“And that’s got a whole lot of implications, apart from the cost relief from the structure of Ferrari, which is not inconsequential.

“But it does open up a whole lot of alternatives about what Ferrari could be doing with itself going forward and beyond that date [2021].

“I don’t want to prejudge any of this. We’re walking into this meeting next Tuesday with the best of intentions, we’ll see where it takes us.

“What I do know is that it is part of our DNA since the day we were born. It’s not as though we can define ourselves differently.

“But if we change the sandbox to the point where it becomes an unrecognizable sandbox, I don’t want to play anymore. ”

Discussing the financial impact of Ferrari leaving F1, Marchionne said such a decision would be “totally beneficial to the profit and loss”, and that the board would be “celebrating here until the cows come home”.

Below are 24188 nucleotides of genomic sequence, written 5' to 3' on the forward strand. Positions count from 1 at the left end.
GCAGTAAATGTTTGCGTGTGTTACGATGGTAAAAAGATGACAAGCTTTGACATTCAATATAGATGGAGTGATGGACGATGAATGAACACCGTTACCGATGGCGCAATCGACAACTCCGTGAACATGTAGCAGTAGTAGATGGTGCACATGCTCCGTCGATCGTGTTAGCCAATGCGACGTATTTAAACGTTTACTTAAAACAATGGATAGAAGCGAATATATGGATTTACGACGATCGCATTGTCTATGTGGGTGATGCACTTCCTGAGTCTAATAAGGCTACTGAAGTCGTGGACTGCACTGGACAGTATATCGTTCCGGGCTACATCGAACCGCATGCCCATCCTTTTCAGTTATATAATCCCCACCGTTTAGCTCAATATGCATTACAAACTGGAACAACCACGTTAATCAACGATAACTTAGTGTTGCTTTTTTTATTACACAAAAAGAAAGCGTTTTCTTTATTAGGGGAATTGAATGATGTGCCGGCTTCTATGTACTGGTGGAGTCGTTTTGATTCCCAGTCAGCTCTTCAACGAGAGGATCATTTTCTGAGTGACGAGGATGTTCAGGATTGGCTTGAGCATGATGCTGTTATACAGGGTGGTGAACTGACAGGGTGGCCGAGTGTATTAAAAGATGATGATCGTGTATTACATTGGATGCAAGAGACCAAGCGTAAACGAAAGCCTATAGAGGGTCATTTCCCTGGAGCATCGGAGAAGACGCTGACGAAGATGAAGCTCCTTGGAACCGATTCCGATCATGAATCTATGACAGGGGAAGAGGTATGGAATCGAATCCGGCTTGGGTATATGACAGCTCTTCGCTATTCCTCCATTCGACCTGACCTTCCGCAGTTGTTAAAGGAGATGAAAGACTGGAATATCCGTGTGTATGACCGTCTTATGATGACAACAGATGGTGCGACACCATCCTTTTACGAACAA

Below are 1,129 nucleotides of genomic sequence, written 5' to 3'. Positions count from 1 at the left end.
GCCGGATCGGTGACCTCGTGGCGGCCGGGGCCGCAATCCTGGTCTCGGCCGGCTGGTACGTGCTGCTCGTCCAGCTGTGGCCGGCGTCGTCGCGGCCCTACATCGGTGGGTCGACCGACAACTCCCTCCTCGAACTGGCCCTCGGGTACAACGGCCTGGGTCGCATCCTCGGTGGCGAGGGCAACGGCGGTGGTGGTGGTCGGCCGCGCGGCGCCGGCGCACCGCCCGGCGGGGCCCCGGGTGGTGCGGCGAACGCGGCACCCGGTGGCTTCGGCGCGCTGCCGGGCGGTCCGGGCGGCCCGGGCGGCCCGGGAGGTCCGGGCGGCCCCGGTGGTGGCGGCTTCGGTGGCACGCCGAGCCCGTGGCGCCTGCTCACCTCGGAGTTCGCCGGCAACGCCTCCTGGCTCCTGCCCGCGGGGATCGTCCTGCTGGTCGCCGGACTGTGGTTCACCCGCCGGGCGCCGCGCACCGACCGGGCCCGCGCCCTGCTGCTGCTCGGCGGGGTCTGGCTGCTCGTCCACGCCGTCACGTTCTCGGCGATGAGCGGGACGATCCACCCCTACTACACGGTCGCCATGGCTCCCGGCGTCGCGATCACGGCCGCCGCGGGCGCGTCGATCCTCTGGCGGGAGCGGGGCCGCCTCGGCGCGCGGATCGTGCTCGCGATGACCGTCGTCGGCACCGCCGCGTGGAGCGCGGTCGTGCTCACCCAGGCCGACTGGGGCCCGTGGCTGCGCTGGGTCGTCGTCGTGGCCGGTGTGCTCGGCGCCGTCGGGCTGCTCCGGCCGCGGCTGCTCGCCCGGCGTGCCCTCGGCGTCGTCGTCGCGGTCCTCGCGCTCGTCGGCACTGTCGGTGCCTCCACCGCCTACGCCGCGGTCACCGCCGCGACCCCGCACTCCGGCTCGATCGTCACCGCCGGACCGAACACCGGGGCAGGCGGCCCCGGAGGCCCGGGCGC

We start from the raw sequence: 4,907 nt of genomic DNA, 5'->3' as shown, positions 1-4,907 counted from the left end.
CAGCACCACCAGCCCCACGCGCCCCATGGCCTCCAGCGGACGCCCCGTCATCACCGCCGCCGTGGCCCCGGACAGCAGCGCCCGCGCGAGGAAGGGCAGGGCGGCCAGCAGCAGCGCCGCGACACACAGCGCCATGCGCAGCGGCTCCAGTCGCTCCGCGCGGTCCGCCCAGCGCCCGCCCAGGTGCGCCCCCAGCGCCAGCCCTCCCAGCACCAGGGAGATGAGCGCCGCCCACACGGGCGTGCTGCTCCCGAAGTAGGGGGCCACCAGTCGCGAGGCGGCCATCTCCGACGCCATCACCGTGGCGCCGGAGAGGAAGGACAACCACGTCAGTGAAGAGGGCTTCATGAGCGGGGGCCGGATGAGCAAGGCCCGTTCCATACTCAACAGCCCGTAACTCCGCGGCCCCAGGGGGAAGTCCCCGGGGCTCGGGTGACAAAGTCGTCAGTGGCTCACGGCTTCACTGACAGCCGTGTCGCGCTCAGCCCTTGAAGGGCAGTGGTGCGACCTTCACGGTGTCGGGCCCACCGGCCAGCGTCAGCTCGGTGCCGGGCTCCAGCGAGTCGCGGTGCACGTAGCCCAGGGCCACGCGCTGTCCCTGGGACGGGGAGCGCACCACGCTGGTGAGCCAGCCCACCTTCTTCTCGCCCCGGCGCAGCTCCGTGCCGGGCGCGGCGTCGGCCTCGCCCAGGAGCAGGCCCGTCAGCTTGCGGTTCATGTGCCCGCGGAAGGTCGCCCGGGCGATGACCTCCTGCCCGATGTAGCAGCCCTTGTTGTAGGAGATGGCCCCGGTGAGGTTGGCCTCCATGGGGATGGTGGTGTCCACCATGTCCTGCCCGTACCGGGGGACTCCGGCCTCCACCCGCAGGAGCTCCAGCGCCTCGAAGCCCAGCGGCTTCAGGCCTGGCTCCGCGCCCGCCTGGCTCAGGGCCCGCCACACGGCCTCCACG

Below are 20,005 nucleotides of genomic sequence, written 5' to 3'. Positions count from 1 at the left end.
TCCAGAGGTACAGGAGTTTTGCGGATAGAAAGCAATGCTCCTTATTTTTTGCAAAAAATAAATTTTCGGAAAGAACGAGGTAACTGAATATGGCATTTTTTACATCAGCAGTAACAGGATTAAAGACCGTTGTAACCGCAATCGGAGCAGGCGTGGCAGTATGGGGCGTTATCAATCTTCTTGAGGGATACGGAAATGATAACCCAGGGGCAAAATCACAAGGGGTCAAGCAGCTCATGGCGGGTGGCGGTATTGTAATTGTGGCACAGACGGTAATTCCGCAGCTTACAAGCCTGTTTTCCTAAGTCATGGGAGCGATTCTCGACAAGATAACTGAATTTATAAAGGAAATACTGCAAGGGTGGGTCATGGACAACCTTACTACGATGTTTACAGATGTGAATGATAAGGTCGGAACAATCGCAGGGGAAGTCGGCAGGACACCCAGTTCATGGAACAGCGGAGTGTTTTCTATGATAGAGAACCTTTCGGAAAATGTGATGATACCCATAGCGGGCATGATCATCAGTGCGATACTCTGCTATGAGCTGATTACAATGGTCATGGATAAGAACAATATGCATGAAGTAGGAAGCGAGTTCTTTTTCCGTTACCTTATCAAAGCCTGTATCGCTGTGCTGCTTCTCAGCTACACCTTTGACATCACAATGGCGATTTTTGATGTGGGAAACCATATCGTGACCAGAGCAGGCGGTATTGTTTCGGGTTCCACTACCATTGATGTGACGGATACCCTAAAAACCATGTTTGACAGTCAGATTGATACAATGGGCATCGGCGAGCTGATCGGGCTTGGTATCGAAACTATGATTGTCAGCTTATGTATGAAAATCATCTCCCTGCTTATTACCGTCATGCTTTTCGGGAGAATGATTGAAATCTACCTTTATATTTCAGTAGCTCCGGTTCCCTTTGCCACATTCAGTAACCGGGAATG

When asked how he would feel about being the CEO that took Ferrari out of F1, Marchionne said: “Like a million bucks, because I’d be working on an alternative strategy to try and replace it. A more rational one, too.

I’m attending this meeting on strategy because it’s important and it matters a lot to this business.

The financial implications of the wrong choice for the moment going forward are pretty significant to Ferrari.”

Ferrari is currently committed to race in F1 until the end of 2020 under the Concorde Agreement – the commercial contract between the teams and the sport’s bosses – that was drawn up in 2013 three years prior to Liberty’s takeover.

Column: Contrasting Michael Schumacher’s and Robert Wickens’ situations

(Photo: Tony Gentile / Reuters)
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As much of the world looks forward to Christmas and New Years Day in the next few weeks, a dark anniversary is also on the near horizon.

It’s hard to believe that December 29 will mark five years since seven-time Formula One champion Michael Schumacher was critically injured in a skiing accident, suffering a traumatic brain injury.